Thus, during Dreiser's early career, such supporters of his work as Sherwood Anderson, H. L. Mencken, and Randolph Bourne were not merely engaged in the praise of novels which had moved them. They were also seeking to cast Dreiser in the symbolic role of the trailblazer whose willingness to challenge the conventional beliefs and genteel codes of American life has opened a way for others. "The feet of Dreiser," Anderson wrote, are "making a path for us." If Dreiser's feet were "heavy" and "brutal," as Anderson went on to note, it was because he had mountains of resistance to scale. If his work appeared to lack beauty, it was because the concept of beauty had degenerated into a belief in mere surface grace and polish. And if his ideas were often tedious or obscure, it was because he was fumbling honestly for truths which others had so long refused to acknowledge. In short, Dreiser's defects were the virtues of a pathfinder and iconoclast. To those who opposed Dreiser--and these included the great majority of journalistic reviewers and most academic critics--he issue was joined on the question of "brutality"--or, more specifically, the amorality and sexuality of the first two volumes of the Cowperwood trilogy and The "Genius."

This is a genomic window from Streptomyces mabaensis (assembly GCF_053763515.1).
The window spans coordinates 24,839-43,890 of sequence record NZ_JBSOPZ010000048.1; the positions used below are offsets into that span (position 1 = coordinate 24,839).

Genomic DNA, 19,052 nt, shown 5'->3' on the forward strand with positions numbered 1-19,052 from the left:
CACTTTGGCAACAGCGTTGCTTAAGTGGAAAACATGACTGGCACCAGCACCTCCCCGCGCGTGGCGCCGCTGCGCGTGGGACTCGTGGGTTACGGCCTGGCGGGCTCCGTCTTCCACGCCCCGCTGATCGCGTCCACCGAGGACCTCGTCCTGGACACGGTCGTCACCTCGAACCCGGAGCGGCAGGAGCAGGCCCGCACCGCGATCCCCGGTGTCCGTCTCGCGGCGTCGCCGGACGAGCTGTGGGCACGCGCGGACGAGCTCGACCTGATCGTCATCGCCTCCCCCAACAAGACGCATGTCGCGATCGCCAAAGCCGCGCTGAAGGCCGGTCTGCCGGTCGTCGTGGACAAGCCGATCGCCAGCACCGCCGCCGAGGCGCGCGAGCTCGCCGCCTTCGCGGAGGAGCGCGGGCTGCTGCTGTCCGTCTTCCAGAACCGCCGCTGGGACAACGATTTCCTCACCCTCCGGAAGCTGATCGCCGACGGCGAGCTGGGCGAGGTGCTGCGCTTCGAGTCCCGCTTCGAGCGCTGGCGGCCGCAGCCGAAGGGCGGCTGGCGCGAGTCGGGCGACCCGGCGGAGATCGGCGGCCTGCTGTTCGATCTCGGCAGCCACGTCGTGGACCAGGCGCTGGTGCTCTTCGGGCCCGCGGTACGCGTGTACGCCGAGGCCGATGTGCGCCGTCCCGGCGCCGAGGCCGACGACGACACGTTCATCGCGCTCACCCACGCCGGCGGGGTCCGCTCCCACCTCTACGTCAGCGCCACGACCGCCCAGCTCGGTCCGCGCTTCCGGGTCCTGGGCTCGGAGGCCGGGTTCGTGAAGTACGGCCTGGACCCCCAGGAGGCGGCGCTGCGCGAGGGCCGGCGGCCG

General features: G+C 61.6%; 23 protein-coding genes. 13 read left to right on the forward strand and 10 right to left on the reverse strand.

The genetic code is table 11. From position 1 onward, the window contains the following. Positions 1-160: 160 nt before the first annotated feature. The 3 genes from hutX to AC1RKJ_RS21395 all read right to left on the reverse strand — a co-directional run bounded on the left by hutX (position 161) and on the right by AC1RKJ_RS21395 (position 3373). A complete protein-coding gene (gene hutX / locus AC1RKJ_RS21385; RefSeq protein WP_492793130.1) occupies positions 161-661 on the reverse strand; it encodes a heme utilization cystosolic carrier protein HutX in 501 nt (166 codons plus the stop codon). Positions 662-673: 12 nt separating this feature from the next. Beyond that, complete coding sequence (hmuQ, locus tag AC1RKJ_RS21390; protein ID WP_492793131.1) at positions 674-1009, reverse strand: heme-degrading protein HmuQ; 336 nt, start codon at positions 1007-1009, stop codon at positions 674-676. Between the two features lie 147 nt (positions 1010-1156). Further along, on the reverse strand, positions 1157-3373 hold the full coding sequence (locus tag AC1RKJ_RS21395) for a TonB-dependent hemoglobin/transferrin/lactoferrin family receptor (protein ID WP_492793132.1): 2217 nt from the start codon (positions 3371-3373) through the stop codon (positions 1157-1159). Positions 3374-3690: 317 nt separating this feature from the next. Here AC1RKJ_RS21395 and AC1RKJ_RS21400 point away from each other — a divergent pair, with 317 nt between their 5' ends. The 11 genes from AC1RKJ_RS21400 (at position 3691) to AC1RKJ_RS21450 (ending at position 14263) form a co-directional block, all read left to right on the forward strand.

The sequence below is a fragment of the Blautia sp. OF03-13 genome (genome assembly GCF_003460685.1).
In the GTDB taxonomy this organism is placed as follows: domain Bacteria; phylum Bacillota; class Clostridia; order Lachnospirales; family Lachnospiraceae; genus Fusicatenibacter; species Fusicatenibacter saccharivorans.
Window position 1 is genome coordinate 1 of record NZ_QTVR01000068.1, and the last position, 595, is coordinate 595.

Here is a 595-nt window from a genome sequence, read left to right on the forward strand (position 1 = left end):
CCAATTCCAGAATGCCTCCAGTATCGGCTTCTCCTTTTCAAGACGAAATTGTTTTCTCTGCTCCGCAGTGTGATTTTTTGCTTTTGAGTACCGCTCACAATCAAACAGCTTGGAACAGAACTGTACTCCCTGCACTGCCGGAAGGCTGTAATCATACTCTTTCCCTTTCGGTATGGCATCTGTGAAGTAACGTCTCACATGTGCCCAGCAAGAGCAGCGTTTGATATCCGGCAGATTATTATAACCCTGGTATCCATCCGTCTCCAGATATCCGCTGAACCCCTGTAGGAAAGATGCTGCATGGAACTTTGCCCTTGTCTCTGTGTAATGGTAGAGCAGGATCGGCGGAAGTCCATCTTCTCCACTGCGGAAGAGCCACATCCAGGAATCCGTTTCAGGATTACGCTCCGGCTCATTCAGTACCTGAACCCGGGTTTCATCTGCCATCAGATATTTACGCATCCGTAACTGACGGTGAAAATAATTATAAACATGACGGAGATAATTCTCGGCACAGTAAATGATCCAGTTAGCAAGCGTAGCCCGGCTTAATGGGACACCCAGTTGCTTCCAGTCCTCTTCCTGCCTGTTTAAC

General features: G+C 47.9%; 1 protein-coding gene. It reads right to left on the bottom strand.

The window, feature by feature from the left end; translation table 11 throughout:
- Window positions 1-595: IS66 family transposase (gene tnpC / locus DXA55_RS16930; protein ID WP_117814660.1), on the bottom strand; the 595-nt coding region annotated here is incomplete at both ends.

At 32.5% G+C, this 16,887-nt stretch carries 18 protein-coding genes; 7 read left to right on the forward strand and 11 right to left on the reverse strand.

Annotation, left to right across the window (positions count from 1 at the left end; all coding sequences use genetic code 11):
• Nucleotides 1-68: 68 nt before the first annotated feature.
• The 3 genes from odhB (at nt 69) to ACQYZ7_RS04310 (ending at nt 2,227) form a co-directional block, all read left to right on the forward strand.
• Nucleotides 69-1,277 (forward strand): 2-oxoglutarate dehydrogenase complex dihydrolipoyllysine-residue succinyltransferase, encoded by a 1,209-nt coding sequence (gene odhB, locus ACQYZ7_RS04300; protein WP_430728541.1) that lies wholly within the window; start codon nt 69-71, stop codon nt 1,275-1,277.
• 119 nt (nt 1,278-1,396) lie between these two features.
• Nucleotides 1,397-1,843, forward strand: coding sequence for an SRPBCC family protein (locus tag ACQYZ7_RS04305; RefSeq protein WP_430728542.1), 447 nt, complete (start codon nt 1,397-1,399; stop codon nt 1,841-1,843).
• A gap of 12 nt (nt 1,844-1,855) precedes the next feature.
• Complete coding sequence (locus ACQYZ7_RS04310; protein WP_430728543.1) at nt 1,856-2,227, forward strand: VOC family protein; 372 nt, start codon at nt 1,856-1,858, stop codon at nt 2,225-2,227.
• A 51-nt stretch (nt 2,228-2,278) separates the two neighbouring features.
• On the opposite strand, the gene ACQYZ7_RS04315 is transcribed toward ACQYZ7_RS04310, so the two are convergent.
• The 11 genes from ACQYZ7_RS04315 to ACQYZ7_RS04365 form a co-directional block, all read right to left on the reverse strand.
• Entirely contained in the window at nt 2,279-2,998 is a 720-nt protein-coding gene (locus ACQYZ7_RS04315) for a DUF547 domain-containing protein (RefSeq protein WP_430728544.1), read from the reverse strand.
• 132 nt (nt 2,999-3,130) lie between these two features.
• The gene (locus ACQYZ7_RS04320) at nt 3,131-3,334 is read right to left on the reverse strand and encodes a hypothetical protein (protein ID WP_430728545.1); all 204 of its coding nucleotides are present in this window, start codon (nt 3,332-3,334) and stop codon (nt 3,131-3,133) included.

The most substantial efforts during the late teens and early twenties to reject Dreiser as a major voice in American fiction were by writers and academics associated with the conservative New Humanism movement of the period. To Stuart Sherman in 1915, Dreiser's fiction constituted not the pure voice of truth but rather the howl of an atavistic animalism. Men may often be selfish and brutal, Sherman and other New Humanists agreed, but they also held that civilization represented an effort to control these remnants of our animal past through reason and will, and that literature should depict the desirability and possibility of achieving this goal. (It is of interest to note that this attack on Dreiser's "barbarism" reached its shrillest level during World War I, when critics such as Sherman frequently alluded to Dreiser's German ancestry.)